Friday, February 6, 2015

Review: Unbecoming by Rebecca Scherm

"Startlingly inventive.” —The New York Times Book Review 

A major debut novel of psychological suspense about a daring art heist, a cat-and-mouse waiting game, and a small-town girl's mesmerizing transformation 

On the grubby outskirts of Paris, Grace restores bric-a-brac, mends teapots, re-sets gems. She calls herself Julie, says she’s from California, and slips back to a rented room at night. Regularly, furtively, she checks the hometown paper on the Internet. Home is Garland, Tennessee, and there, two young men have just been paroled. One, she married; the other, she’s in love with. Both were jailed for a crime that Grace herself planned in exacting detail. The heist went bad—but not before she was on a plane to Prague with a stolen canvas rolled in her bag. And so, in Paris, begins a cat-and-mouse waiting game as Grace’s web of deception and lies unravels—and she becomes another young woman entirely. 

Unbecoming is an intricately plotted and psychologically nuanced heist novel that turns on suspense and slippery identity. With echoes of Alfred Hitchcock and Patricia Highsmith, Rebecca Scherm’s mesmerizing debut is sure to entrance fans of Gillian Flynn, Marisha Pessl, and Donna Tartt.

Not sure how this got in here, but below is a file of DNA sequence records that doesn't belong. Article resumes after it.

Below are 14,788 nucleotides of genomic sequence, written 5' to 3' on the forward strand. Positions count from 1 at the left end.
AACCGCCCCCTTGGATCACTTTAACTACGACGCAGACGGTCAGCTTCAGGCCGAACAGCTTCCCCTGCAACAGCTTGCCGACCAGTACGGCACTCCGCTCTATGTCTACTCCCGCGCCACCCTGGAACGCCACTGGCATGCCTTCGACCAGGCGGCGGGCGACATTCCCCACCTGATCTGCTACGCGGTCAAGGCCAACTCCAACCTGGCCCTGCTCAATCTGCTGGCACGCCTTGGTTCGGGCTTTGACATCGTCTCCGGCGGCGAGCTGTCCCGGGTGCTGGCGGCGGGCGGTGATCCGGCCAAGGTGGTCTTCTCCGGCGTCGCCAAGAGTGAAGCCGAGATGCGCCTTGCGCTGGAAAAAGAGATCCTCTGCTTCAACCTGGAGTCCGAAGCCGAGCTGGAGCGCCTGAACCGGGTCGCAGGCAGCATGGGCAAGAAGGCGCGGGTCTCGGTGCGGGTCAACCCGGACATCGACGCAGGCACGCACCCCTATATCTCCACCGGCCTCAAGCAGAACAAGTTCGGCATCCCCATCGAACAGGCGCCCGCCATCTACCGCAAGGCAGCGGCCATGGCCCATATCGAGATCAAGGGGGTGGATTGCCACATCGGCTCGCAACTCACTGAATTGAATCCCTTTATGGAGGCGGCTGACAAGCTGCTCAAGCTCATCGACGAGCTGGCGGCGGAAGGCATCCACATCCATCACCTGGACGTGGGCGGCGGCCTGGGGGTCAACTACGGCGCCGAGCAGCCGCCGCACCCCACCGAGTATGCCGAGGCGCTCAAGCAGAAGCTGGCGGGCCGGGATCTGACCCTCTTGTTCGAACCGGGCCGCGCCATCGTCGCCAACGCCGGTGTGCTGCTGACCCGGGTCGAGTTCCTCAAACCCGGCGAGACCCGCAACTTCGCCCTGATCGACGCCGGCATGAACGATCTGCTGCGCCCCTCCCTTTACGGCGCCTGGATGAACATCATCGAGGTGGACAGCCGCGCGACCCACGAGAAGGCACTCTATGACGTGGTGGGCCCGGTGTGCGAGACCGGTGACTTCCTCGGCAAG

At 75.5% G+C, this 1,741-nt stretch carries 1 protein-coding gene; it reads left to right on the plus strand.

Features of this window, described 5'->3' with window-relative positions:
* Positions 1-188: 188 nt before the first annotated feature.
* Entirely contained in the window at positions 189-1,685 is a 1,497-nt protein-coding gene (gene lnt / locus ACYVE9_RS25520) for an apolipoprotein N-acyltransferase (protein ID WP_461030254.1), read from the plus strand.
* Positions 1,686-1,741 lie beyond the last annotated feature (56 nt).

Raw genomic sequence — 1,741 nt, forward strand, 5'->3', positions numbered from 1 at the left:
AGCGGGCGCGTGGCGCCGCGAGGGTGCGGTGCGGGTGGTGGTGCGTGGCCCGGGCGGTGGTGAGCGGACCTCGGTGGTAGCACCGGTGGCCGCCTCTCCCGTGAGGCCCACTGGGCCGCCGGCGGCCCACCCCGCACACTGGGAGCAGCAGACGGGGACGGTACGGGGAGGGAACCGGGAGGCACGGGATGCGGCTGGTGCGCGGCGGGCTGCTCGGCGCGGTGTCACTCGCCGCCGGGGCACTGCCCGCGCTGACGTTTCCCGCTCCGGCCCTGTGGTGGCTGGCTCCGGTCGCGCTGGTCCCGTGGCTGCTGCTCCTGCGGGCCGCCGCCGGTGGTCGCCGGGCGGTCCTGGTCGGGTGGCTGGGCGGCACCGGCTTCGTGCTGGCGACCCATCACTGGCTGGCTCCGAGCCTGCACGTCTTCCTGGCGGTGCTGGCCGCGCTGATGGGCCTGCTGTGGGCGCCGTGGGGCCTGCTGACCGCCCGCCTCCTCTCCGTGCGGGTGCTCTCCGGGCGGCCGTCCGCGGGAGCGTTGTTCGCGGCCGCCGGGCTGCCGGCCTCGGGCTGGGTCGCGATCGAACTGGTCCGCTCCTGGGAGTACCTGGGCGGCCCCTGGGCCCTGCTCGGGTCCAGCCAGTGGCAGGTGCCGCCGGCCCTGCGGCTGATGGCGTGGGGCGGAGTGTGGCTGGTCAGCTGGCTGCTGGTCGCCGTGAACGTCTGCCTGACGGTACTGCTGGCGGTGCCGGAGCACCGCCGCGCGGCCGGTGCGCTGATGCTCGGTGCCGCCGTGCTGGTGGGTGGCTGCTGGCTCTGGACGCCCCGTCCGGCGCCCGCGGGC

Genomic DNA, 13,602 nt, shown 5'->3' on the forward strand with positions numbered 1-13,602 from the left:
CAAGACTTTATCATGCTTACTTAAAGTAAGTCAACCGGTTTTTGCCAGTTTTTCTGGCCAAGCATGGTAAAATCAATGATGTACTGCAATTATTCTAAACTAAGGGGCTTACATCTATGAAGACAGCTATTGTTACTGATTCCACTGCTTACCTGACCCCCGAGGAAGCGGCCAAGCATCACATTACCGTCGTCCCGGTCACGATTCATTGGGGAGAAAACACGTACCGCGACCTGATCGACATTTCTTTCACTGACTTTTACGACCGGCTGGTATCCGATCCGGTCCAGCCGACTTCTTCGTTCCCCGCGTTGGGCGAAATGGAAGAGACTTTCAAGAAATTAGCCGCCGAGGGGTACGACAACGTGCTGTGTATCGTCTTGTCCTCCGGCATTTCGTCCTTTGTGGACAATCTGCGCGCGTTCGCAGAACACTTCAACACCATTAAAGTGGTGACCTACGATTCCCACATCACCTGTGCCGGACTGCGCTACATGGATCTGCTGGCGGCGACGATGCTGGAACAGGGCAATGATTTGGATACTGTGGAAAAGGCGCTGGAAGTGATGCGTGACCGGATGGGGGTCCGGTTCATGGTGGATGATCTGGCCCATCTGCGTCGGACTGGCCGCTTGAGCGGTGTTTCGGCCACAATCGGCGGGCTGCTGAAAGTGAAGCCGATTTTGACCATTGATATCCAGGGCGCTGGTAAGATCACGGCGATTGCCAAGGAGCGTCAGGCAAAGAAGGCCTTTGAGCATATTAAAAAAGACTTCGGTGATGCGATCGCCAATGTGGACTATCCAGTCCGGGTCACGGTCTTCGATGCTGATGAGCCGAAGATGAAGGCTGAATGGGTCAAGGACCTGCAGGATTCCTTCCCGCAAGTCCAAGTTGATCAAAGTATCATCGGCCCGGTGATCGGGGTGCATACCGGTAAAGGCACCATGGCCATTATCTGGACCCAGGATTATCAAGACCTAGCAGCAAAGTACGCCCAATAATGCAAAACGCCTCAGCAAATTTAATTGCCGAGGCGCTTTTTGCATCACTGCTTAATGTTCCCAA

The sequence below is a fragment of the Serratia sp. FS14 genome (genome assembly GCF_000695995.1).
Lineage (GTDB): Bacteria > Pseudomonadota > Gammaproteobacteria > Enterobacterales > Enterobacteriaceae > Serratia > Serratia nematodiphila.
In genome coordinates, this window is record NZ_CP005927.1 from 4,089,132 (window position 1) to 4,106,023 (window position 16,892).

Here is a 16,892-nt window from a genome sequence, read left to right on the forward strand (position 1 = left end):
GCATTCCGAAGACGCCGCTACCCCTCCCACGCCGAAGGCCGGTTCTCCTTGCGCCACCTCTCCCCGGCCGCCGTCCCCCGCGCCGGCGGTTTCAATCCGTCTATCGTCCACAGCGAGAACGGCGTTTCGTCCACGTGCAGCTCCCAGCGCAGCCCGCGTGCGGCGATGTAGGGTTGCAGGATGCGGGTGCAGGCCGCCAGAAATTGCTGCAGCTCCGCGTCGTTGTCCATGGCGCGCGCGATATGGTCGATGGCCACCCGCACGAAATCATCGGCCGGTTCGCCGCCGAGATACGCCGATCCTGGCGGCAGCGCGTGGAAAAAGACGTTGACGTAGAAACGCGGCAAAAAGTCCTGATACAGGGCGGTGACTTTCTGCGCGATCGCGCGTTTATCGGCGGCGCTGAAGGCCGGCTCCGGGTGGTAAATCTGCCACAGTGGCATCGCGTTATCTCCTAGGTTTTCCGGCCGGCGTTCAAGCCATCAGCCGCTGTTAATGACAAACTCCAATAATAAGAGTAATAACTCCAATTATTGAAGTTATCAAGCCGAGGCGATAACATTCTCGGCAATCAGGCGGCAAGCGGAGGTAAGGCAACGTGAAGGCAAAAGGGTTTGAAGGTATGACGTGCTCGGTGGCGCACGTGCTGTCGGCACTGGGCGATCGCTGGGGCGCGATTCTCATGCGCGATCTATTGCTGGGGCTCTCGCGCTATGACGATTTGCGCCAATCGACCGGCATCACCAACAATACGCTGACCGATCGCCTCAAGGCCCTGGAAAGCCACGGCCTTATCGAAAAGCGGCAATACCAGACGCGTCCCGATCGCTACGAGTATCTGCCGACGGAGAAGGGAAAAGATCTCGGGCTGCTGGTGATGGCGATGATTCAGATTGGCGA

Received for review.

I'd heard wonderful things about this novel so I was excited to read it but I was a bit let down.  It was probably my own fault for expecting a slick White Collar type story but I was still a bit disappointed.

The main problem was the central character, Grace.  I just did not care about her.  I didn't even care enough about her to dislike her.  I just couldn't have cared less either way.  There was no emotional connection with her so I just couldn't get into her story at all.

The story itself was well written with plenty of twists and turns and would have been thoroughly enjoyable if I'd cared even the least little bit about Grace.  As it was, I kept hoping that there would be a spark of humanity about her that I could latch onto to make a connection with her, but sadly it never came about.  There was just no suspense for me since I just didn't care what happened to her.

Overall, this is a perfectly good read with a complex story but it lacks that certain something that makes it a truly great read.  I do look forward to reading the author's future works as she is clearly talented.


★★★☆☆ = Liked It



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